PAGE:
Shahid Beheshti University of Medical Sciences



Alzheimer’s disease (AD) is the most common cause of dementia and the fifth leading cause of death in people aged 65 years and older.
Arterial spin labeling (ASL) is the Non-invasive method that uses arterial blood water as an endogenous tracer to measure cerebral blood flow (CBF).
Arterial spin labeling (ASL) MR imaging is a Non-invasive, rapid and increasingly widely available method for quantifying cerebral blood flow; ASL represents a potential alternative modality for measuring brain perfusion as compared with positron emission tomography (PET).
Quantitative imaging of cerebral blood flow, using standard magnetic resonance imaging (MRI) equipment because it requires no contrast injection, ASL can add resting functional information to MRI studies measuring atrophy and signs of ischemic injury. Key features of ASL technology that may affect studies in Alzheimer’s Disease are described. ASL is proving to be an increasingly promising tool for exploring pathogenetic mechanisms, early detection, monitoring disease progression and pharmacological response and differential diagnosis of AD.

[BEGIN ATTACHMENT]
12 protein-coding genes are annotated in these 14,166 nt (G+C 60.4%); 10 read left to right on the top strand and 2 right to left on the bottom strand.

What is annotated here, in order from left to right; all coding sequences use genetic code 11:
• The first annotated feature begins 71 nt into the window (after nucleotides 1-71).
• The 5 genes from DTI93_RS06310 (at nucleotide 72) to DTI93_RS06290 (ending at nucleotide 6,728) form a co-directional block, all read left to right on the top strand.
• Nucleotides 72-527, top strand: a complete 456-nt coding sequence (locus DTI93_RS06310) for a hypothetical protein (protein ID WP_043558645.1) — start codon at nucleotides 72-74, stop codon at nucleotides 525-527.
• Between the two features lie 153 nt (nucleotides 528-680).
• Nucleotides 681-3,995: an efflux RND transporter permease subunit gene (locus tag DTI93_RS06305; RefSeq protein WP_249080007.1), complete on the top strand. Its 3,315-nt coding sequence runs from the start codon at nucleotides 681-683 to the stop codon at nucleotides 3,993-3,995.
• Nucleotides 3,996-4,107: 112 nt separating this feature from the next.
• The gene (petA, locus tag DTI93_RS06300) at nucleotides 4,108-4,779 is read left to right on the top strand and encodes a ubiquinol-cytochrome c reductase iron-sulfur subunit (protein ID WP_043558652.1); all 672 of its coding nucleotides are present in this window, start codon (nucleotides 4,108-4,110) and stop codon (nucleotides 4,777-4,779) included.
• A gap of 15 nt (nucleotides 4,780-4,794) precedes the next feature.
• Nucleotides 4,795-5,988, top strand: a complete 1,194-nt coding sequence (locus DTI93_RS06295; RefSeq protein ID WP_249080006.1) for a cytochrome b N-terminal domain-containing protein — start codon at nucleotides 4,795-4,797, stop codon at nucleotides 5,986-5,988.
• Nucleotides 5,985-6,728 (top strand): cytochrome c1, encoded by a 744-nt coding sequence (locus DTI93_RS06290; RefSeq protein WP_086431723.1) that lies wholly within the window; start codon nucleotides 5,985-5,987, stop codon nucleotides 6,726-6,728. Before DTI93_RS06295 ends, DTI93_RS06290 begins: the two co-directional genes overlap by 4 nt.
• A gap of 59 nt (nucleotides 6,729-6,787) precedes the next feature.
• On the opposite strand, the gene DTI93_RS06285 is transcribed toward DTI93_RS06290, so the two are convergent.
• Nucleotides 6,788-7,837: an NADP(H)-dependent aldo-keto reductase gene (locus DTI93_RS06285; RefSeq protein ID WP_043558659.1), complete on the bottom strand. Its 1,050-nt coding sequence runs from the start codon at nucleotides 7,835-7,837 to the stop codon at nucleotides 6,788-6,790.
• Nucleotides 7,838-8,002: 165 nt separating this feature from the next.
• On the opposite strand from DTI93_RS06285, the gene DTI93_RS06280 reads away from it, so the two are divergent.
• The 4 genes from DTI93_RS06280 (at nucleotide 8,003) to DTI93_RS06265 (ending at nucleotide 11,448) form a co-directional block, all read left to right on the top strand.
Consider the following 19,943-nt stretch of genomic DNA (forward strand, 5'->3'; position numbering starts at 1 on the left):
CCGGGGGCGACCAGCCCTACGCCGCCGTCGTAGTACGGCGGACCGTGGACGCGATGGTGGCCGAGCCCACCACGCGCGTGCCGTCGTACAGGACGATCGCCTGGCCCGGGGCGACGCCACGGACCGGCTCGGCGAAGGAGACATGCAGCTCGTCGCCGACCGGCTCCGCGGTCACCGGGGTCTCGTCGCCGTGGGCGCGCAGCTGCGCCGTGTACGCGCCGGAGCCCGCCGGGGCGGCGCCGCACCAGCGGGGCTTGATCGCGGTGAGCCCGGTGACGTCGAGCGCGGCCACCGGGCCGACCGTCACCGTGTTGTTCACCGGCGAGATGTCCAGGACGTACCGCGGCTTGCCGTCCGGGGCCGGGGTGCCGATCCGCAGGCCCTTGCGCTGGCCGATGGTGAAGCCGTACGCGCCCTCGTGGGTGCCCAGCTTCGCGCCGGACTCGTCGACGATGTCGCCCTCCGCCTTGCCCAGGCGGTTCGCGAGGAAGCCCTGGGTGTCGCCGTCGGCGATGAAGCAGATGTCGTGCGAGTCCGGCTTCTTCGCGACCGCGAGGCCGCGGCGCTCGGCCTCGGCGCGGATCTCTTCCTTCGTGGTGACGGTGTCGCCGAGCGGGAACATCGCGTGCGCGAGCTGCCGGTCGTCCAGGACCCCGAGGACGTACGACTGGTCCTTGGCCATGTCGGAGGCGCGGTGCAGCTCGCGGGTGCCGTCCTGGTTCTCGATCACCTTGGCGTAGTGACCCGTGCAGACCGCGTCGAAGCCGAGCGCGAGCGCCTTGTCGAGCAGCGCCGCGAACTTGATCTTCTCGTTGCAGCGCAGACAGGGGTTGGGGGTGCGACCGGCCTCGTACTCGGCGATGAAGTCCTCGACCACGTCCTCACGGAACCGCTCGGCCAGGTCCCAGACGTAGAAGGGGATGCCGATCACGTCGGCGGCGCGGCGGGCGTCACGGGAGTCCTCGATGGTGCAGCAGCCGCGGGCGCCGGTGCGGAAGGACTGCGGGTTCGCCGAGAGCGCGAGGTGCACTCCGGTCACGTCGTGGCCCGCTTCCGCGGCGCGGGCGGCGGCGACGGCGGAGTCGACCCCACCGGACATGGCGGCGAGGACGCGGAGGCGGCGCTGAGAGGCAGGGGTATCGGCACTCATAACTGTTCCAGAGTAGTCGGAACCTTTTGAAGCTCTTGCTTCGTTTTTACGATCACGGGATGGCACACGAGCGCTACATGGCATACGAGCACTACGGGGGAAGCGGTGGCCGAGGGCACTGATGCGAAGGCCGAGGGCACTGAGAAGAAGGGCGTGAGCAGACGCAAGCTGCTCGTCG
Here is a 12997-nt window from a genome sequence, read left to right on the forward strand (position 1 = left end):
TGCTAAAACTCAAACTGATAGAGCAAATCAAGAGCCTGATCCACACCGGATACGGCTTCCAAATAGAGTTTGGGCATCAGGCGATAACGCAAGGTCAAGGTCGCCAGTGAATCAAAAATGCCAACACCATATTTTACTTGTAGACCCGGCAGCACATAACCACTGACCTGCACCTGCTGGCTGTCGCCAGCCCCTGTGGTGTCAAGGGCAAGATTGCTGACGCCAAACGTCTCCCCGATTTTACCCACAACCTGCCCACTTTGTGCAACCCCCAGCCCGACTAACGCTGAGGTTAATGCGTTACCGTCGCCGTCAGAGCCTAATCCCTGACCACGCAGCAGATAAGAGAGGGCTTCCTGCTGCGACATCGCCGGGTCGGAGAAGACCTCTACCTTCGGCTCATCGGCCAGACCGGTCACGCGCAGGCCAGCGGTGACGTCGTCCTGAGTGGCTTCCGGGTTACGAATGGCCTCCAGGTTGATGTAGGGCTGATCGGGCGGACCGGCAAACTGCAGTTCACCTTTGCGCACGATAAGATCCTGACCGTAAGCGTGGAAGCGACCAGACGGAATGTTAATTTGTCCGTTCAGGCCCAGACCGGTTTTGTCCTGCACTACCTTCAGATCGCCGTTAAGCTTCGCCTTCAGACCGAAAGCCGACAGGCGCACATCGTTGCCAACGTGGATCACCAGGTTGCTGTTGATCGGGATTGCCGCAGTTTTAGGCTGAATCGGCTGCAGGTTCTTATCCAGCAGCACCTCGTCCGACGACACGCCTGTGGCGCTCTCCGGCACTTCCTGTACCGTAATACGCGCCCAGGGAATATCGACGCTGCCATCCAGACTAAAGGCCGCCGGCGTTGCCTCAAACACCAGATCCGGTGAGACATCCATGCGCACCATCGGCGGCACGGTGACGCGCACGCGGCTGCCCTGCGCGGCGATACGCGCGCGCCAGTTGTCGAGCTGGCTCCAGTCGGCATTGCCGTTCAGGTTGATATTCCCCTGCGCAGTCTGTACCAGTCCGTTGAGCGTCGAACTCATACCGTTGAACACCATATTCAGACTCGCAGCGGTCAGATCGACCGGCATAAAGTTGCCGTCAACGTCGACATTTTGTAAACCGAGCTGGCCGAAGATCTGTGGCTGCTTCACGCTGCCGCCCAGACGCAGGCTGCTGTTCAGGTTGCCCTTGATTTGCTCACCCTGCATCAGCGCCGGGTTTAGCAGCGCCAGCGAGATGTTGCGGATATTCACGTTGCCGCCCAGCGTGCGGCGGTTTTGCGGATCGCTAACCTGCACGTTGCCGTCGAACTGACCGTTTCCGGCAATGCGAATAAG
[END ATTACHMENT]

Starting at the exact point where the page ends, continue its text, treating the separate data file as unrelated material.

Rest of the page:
The most consistent finding across the studies of AD is decreased precuneus and/or posterior cingulate blood flow and lower posterior CBF at the time of diagnosis show a more rapid cognitive decline. Some of the regions with the slowest arrival are those that also show flow decreases in AD, such as parietal and frontal association cortex.
Since MRI scanners are more widely available than PET scanners (and also less expensive), ASL might become an alternative for FDG-PET.
ASL blood flow MRI is a promising marker of early disease in AD and other dementias. ASL currently lags some other imaging methods in the maturity of the technology and the evaluation in AD. With widespread distribution of the technique in progress, we anticipate these challenges will shortly be overcome and ASL will become an essential tool in AD treatment and prevention research.